As a beginner, often our biggest challenge is to put on our shoes every morning; concepts like cadence and form are the farthest things from our minds right then. However, just like regular running gets you accustomed to the routine, maintaining proper form and technique keeps you from untoward injuries and quick fatigue – both essential for the long-term quality of your workouts.
By following a few simple drills, you can vastly improve your running economy, while lowering stress on your body and reducing chances of common injuries. Here are 4 quick tips to fix your running form.
Posture is everything: Maintaining good posture is fundamental for every workout and running is no different. Ensure that you stand straight before your run – with your eyes looking straight ahead, back straight and shoulders loose but level. You shouldn’t be leaning in too forward or backward at your waist; while a slight lean forward does help you run better, the same should come from your ankles and not your waist. It’s natural that you’ll give in to a bit of slouching as you tire out, which is why it’s important to check on your posture every once in a while and poke your chest out when you hit a slump. Improper posture while running is one of the commonest reasons behind neck, should and lower-back aches; so keep telling yourself to run ‘tall’.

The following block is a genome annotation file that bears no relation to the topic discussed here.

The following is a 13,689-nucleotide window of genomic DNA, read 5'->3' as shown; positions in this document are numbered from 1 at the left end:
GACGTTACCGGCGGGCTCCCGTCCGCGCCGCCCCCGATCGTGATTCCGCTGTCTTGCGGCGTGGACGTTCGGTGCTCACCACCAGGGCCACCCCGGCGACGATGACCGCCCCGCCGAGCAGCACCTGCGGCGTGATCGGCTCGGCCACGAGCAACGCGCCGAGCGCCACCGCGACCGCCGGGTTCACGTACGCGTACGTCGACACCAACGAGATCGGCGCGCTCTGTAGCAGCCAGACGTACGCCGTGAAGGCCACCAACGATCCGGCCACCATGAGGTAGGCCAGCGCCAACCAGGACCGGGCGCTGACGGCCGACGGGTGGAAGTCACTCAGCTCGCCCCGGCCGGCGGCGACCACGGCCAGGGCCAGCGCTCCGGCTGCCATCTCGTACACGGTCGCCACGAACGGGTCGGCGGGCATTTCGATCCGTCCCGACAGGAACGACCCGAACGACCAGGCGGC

Check your foot strikes: Beginners of tend to land on their toes or heels when they start out running. By stepping on your toes each time, you tend to tighten your calves or injure your shins more easily, besides also getting tired too fast. Alternatively, landing on your heels essentially causes you to brake from an overstriding step, leading to wasted energy and chances of injuring your knees and ankles. The ideal option is to land on the middle of your foot and roll up to the front of your toes – a habit you can perfect with some deliberate focus every time. Additionally, ensure that your toes remain pointed straight in the direction you want to go, as positioning them further in or out could lead to injuries.
Shorten your strides: A fast stride turnover or cadence refers to taking short and quick steps each time you lift your foot, without stomping them back too hard or from too high a distance. Too much ‘bounce’ in your run, usually caused by taking long and high strides, creates a lot of stress on your body and leads to higher chances of fatigue. The higher you lift your legs, the greater the impact of the shock borne by your foot each time, so keep the steps light as fast, almost like you’re stepping on hot sand. Practice aiming to have your knee above your foot and your shin vertical as your foot touches the ground.
Arm yourself right: Runners sometimes tend to swing their arms quite vigorously while running, but excessive side-to-side swinging or crossing your arms too high above your chest means that you’ll slouch and ruin your posture and breathing. Ideally, your arms should be swinging from your shoulder joints rather than your elbows, and your hands and palms should be as relaxed as possible. Clenching your fists too tight can lead to tension in your shoulders and neck as you run for longer distances.